Bittersweet WC memories for Siyachitema

09 Aug, 2020 - 00:08 0 Views
Bittersweet WC memories for Siyachitema Perpetua Siyachitema

The Sunday Mail

Veronica Gwaze

Sports Reporter

JUST over a year after her side held the nation spellbound with its Netball World Cup exploits, Gems former captain Perpetua Siyachitema is bitter her troops never really got the recognition and rewards they believe their feat richly deserved.

Zimbabwe’s netball side were in Liverpool, England, for the Vitality Netball World Cup, where they did commendably well for a maiden dance. Their 37-year-old captain announced her retirement from the international game upon their return from the tournament.

She, however, is bitter the Gems’ exploits were largely unrewarded.

“When we qualified for the World Netball Cup in August 2018 in Zambia, that was the highlight of my career. I felt my hard work was finally being rewarded.

“I had dreamt of it for years, so I felt that if I retired after such a feat, I would have something marvellous to look back and smile at.

“It would make for a good, lasting image,” Siyachitema said.

However, a year later, the former skipper revealed, with a tinge of sadness, how she felt behind all the smiles and celebrations that punctuated their World Cup journey.

The preparations, she said, were tough as the team had to make do with limited resources.

“The World Cup preparations were tough, we trained with little resources, camped in Mbare, sleeping in a classroom without proper bedding, bathrooms or ablution facilities.

“Every day that we walked through Mbare to the training venue, touts made fun of us, and it was a nightmare.

“Still, we soldiered on.

“I feel that we deserved to be treated better in terms of both preparation and camping,” said Siyachitema.

She also feels the Gems’ World Cup salaries and bonuses were not commensurate with their achievements.

During the tournament, just a few hours before their clash with Malawi, the Gems had a crunch heart-to-heart meeting with the officials over their welfare.

By that time, they had already played five games, but had not yet signed any contracts.

The Zimbabwe Netball Association (ZINA) had promised that contracts would be made available for signing before their first game.

“In salaries and bonuses, honestly, I don’t think we got what we deserved.

“We worked really hard, achieved so much and we were hoping for more.”

Siyachitema however, draws some satisfaction from the way her career panned out.

She recalls her first call-up to the Gems in 2009 with fondness, and being named captain two years later, remains one of her most cherished memories.

“My first call-up was an amazing experience full of adventure and exposure, and I learnt a totally new game, different from what we were accustomed back home.

“During those days, I looked up to former netballer Chipo Tsunga, and just playing with her had a huge impact on my journey to the top.” In 2012, she took up her first coaching classes in preparation for life after the court.

She would travel to Botswana, Namibia and South Africa, where she got to be part of the classes that were conducted by global netball gurus — Australian Instructors.

In 2016, she was appointed assistant coach of the national Under-21 team and took them to Botswana, where they qualified for the 2017 Junior World Cup in South Africa.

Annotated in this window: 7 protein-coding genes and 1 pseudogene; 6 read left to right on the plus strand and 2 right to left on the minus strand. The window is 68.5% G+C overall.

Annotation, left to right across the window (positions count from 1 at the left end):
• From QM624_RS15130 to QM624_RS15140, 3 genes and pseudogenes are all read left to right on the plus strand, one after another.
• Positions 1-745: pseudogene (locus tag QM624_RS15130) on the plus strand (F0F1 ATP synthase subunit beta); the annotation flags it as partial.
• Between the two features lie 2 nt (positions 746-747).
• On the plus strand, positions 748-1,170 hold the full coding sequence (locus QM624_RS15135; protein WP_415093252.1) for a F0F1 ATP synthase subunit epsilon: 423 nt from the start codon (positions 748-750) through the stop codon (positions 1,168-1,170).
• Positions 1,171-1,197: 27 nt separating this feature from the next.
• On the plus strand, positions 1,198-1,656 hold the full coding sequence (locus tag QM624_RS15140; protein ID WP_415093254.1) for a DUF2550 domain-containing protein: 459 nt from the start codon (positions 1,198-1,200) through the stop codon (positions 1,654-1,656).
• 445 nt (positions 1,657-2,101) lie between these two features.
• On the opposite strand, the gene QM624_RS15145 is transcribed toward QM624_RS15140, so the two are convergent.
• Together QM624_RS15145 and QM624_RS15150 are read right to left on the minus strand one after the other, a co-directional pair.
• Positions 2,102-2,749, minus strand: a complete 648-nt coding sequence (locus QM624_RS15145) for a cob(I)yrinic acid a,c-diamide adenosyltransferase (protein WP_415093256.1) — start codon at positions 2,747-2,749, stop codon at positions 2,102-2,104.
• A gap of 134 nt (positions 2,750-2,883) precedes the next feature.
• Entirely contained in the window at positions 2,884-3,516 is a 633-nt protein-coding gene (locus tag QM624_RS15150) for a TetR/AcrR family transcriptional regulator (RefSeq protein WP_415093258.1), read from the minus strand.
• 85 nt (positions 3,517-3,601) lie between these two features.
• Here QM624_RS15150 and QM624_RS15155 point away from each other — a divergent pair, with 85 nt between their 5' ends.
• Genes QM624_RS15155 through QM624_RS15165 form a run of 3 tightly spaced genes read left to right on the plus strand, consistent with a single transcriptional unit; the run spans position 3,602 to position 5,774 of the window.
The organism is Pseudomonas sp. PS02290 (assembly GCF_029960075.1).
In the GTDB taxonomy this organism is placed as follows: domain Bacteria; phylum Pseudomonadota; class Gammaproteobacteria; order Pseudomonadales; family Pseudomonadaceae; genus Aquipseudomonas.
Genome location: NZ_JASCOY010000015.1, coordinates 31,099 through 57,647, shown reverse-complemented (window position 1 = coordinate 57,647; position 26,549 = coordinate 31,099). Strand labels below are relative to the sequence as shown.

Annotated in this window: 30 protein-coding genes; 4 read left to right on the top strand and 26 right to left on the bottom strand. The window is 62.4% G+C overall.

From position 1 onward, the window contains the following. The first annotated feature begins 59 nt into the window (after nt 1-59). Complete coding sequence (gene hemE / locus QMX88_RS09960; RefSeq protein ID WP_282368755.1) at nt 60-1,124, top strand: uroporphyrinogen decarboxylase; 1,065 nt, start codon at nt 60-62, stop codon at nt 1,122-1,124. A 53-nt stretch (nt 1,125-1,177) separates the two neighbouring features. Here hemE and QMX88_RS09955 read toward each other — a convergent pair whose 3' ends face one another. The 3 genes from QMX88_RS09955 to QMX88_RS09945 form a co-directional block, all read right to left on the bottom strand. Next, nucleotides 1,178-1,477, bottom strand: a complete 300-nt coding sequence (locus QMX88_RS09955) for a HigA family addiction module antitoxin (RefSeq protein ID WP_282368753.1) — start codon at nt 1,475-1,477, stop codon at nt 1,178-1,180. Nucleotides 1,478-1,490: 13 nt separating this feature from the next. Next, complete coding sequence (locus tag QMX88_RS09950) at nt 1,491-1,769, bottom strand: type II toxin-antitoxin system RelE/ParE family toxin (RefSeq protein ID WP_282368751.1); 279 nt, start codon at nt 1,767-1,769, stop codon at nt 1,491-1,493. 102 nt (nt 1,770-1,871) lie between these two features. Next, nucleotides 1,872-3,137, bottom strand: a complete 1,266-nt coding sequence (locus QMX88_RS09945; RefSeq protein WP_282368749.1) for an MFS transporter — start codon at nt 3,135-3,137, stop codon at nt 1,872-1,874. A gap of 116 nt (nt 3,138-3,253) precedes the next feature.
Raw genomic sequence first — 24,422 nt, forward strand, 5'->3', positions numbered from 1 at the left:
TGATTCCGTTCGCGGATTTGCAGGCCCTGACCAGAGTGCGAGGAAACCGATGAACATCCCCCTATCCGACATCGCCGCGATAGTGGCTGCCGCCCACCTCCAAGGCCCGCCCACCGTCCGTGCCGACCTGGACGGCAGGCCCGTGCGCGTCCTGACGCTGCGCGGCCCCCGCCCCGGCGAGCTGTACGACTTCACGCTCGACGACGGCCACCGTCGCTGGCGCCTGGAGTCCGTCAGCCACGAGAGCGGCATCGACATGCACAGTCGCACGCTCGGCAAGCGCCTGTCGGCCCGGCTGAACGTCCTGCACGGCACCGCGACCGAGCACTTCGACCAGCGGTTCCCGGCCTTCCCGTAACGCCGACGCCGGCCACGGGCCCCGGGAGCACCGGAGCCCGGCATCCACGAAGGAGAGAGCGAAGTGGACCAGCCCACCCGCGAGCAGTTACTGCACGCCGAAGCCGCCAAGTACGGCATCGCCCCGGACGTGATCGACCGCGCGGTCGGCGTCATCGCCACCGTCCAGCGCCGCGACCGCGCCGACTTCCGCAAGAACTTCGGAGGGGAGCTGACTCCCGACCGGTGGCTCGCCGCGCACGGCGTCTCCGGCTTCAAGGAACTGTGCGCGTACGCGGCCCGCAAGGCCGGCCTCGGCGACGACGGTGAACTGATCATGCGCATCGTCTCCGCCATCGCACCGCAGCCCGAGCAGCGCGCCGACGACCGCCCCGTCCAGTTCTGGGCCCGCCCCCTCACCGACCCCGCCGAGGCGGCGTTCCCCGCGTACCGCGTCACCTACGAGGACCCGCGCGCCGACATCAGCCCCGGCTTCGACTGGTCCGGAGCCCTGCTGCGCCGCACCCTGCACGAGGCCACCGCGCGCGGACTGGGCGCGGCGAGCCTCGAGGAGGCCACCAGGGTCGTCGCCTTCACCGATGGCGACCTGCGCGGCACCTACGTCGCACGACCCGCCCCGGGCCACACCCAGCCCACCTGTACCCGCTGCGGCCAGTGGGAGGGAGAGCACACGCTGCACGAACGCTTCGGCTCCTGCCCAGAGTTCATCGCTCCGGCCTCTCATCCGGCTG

The Young Gems finished ninth at the prestigious tournament.

Later, she was appointed assistant to Ropafadzo Mutsauki for the national Under-20 side that won bronze at the Region 5 Games.

Siyachitema, however, noted that being a player-coach was not easy.

Apart from coaching the junior teams, in 2017 she became Glow Petroleum Queens head coach. Presently, she is the only female head coach in the Rainbow Amateur Netball League.

“The most challenging moment of my career was when I became a player-coach at Glow.

“This was more of a full-time gig and it was tough to play both roles at the same time.

“Trying to perfect your own play and having to watch and coach your ‘mates’ is a huge task.

“In fact, it was demanding, but it helped me grow professionally,” she said.

When she returned home from the World Cup sojourn, her charges had dropped to eighth on the log standings, and the prospects of relegation, while still far-fetched, were a possibility.

However, by the end of the season, Glow had managed a top-four finish.

Following her retirement, Siyachitema now devotes all her time to coaching and on her academy.

“Previously, I was a player-coach, but after retirement from international duty, I have to devote fully to my duties as a coach,” she said.

“When I came back, we went back to the drawing board and used the World Cup experience and lessons to assemble what I felt would bring the impact that was needed.

“Do not get me wrong, my assistant did a really great job in my absence, but once I got back it became a collective effort.

“Remember, I had been away for months, so obviously I had lost track of what was happening in the league and she was there and useful in that aspect.”

Following her retirement, Siyachitema now devotes all her time to coaching and on her academy.

“Previously, I was a player-coach, but after retirement from international duty, I have to devote fully to my duties as a coach.

“In two years, my academy will be up and running for 16-year-olds and below.

“I will be scouting players with special emphasis in rural areas, as there is usually untapped talent abound there,” said Siyachitema.

Share This: